According to an Association of Bhutanese Tour Operators (ABTO) member those who are supporting this proposal is to increase the number of tourists and to encourage tourists to stay longer.
He said price is one aspect in tourism but there are lots of aspect in tourism for example standards, quality, new products, new sites to visit and the capacity of guide of the service providers and marketing and promotion so the industry wants the government to look into those aspects.
Chairman of Hotel and Restaurant Association of Bhutan Sonam Wangchuk said that for the hotel industry in the country, they think it is a good move because the deliberation of moving away with the MDPR has been there for quite sometimes but it was always sidelined saying that the country is not ready.
“We were wondering when will actually be the right time for us to look at it and now that the Economic Roadmap committee has also put forward this changes the hotel industry in general feels that this will definitely come as an advantage because if the tourists stays for longer nights we will have an advantage since everything goes up for hotels, guides, transports and tour operators,” he said, adding that this is in a way a good move to look at having a better yield from the tourist that are arriving in the country.
He said, “If we can look at it and market this very promptly, USD 325 for two weeks might be attractive and then we will be able to keep the guest for longer duration in the country and it will then simultaneously benefit the other sectors.”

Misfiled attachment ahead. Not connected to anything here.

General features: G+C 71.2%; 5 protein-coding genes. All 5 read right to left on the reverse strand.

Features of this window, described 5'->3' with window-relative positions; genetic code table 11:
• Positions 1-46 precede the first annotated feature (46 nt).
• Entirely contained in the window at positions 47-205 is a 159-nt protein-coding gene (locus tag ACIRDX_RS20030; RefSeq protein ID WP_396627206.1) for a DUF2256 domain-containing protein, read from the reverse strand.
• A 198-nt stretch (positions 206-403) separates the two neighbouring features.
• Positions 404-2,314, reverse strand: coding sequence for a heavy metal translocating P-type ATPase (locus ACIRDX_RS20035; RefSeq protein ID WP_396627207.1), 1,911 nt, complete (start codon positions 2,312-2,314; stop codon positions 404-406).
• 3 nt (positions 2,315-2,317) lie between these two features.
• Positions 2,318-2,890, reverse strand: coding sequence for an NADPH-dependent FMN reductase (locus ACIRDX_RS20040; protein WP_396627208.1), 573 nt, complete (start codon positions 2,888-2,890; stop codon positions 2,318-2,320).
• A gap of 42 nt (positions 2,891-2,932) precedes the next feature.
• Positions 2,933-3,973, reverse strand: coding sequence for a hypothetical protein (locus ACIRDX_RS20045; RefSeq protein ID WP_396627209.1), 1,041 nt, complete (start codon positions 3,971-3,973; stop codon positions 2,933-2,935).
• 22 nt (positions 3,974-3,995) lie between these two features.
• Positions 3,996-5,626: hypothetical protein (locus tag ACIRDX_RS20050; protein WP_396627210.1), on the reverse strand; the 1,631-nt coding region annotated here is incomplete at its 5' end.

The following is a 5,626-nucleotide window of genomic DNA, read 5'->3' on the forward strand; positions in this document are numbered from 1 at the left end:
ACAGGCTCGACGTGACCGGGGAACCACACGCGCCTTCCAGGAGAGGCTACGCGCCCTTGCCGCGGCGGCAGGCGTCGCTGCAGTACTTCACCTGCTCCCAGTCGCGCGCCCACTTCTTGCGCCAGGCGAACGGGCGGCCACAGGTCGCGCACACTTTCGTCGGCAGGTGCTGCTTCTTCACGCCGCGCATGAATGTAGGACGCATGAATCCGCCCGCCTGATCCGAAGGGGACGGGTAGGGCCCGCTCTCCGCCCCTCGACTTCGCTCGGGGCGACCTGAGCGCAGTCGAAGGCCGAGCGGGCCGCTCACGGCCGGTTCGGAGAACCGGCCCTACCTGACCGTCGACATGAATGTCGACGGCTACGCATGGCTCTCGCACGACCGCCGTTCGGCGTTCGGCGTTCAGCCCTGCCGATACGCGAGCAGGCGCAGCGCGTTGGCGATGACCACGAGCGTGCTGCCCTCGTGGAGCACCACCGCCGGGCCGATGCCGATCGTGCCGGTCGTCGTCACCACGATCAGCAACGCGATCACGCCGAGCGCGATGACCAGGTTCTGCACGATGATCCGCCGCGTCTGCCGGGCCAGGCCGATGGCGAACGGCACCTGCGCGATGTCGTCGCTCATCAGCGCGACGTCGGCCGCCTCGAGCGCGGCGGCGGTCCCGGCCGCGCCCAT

He added that there will be challenges, uncertainties and discomfort but in this modern world it is all about going and thinking out of the box and shift from the comfort zone whereby they learn new things and take every challenge as an opportunity to bounce back.
Anand Gurung, a tour operator said, “The system we have currently is good but the one-time visa fee advantage is that tourist stays for four to five nights and if they stay for longer they have to pay per person per day for everything and it counts for them and it is very expensive for them and that is why they are not staying for longer days, so when it is onetime fee it will encourage people to stay longer.”
He said that it will also help in exploring the other parts of the country if it is a onetime fee.
“When tourists stay for longer days there will be more business activities and when there are more business activities there will more job opportunities,” he said.
Another tour operator on the condition of anonymity said that the committee that proposed doing away with MDPR had many members who owned hotels themselves and so there is a certain degree of conflict of interest in this proposal which has not yet been declared.
He said this is a door to mass tourism and the majority of tour operators are not in favour.